The next exercise is to side-pass the donkey along the fence line. This is just like the ground pole by the fence, only without the pole. Walk along the rail and, as you come out of the corner on the short side, put your donkey at a 45-degree angle to the rail with a partial turn on the forehand. Then ask him to maintain the angle all the way down the long side of the arena. Bend him away from the direction of travel. Keep the inside rein slightly shorter and steady, while giving tugs and releases on the outside rein and kicking him behind the girth on the inside. If he moves his shoulders and not his haunches, hold the front steady, move your leg way back on the inside and kick again, asking him to move his haunches over. Then he will probably move his haunches and not his shoulders, at which point you can keep the haunches steady by locking them between your two legs, well back behind the girth. Then you can move his front quarters sideways by holding the inside rein steady and shorter, pulling and releasing the outside rein in the direction of travel, while tapping him on the inside shoulder with the crop to encourage the movement. In the beginning, you may find yourself going down the rail first haunches, then shoulders, then haunches and so on, but if your persist, he will eventually get it. You need to be alert to when he does respond correctly and lighten your cues so he knows he is performing correctly. And of course, reward him often to let him know that he has done it correctly. Nothing works better than positive reinforcement!

The next exercise is to leg-yield your donkey from the corner of the arena to the center of the hourglass pattern. Do it just as you practiced it before—make a circle at the second cone and stop him, move his hindquarters parallel to the rail, then ask him to move sideways and forward to the center gate cones. When you arrive at the cone gate, straighten him, walk forward a couple of steps, then finish that side of the hourglass in a straight walk, then trot as he becomes more proficient. When you have completed half of the hourglass, you can go on to the next second cone on the short side of the arena and repeat the exercise. Just remember to stop and reward him for each half of the hourglass. As he learns, you can go longer between rewards. In the next exercise, you will go through the hourglass as usual, but when you reach the cone gates, you will circle around towards the rail, stop at the cone gates, move his hindquarters over and yield from center to corner. When he reaches the corner the first few times, stop and reward him then continue around to the center from the other side and repeat. As before, reward him for each completed move in the beginning. As he gets better, you can start rewarding him less often after completed successions. Always begin by walking until there are absolutely no problems, then he is ready for these exercises at the trot. Any time the trot goes awry, go back and school at the walk again. If he gets too strong with you, you may have to ask him to back a few steps before proceeding. Just make sure that if you ask him to back, you do it slowly, kindly and meticulously.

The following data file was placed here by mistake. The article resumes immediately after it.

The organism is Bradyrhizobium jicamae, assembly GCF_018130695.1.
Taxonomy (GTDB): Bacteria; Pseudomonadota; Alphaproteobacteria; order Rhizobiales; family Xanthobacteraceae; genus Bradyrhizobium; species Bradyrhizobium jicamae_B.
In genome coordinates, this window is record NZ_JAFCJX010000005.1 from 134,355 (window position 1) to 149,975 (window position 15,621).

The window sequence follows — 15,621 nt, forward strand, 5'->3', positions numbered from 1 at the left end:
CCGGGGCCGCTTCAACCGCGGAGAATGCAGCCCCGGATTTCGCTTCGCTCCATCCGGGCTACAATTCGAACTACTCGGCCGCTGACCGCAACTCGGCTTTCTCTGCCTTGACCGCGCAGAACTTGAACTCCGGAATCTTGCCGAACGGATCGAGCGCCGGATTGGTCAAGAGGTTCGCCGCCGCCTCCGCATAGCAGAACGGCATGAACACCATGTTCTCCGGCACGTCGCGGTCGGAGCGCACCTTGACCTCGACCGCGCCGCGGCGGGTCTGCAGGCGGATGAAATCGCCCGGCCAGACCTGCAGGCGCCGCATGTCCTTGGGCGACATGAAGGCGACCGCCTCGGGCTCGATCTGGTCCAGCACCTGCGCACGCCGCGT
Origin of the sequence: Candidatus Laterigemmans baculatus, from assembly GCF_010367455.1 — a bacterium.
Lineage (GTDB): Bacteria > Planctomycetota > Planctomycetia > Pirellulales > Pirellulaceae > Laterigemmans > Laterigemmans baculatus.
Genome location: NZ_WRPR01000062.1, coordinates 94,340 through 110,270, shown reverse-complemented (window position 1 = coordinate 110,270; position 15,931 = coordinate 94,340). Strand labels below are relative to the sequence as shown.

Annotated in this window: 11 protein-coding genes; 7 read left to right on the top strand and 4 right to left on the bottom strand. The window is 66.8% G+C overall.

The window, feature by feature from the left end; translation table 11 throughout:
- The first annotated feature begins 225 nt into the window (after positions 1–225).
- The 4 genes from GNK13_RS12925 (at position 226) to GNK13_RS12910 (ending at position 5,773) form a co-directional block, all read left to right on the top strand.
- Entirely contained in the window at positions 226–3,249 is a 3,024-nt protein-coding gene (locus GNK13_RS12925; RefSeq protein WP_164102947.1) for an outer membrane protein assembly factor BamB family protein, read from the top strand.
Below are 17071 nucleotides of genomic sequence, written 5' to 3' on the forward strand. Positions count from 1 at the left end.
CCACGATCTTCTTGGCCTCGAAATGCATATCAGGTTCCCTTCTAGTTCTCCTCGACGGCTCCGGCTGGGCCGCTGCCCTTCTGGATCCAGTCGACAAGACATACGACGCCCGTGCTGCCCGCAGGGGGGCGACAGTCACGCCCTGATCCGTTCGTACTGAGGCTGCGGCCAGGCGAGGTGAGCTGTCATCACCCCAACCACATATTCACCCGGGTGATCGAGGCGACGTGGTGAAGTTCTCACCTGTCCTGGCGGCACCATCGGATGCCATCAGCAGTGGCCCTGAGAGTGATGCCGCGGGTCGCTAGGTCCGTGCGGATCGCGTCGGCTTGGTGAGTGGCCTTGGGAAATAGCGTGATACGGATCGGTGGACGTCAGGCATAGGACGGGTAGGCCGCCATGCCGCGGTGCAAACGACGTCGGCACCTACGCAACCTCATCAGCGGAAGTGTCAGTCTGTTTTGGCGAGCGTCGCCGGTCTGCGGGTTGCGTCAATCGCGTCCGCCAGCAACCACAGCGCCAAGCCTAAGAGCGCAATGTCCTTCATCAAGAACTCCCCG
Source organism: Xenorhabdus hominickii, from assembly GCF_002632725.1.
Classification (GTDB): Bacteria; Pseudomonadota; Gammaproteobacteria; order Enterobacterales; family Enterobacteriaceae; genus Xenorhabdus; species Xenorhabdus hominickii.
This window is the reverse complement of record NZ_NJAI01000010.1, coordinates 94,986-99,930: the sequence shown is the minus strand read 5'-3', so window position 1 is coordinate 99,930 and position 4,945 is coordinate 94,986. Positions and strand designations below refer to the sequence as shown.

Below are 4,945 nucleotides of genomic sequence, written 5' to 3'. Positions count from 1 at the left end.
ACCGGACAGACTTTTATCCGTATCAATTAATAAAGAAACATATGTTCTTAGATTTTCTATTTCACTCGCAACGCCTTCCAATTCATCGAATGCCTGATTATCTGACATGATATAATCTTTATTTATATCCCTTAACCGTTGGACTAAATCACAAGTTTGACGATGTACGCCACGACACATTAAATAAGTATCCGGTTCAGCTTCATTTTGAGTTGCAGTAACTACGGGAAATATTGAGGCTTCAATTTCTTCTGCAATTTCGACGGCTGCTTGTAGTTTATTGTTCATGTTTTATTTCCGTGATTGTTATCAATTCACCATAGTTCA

These exercises should help to improve your donkey’s negotiation of all kinds of different lateral movements and will greatly improve his side-passing ability. But remember, always take things slowly and build one thing upon another. Don’t do anything any faster than you can do it right. You are not only negotiating movements and obstacles; you are also conditioning your donkey’s muscles and tendons to perform properly and strengthening them while in motion. So you’d better do it correctly, or you could cause extreme soreness, crookedness and other side effects that will inhibit his performance and affect his overall health. Be kind to your donkey and he will reciprocate!

To learn more about Meredith Hodges and her comprehensive all-breed equine training program, visit, MEREDITH HODGES PUBLIC FIGURE Facebook page, or call 1-800-816-7566. Check out her children’s website at Also, find Meredith on Pinterest, Instagram, MeWe, YouTube and Twitter.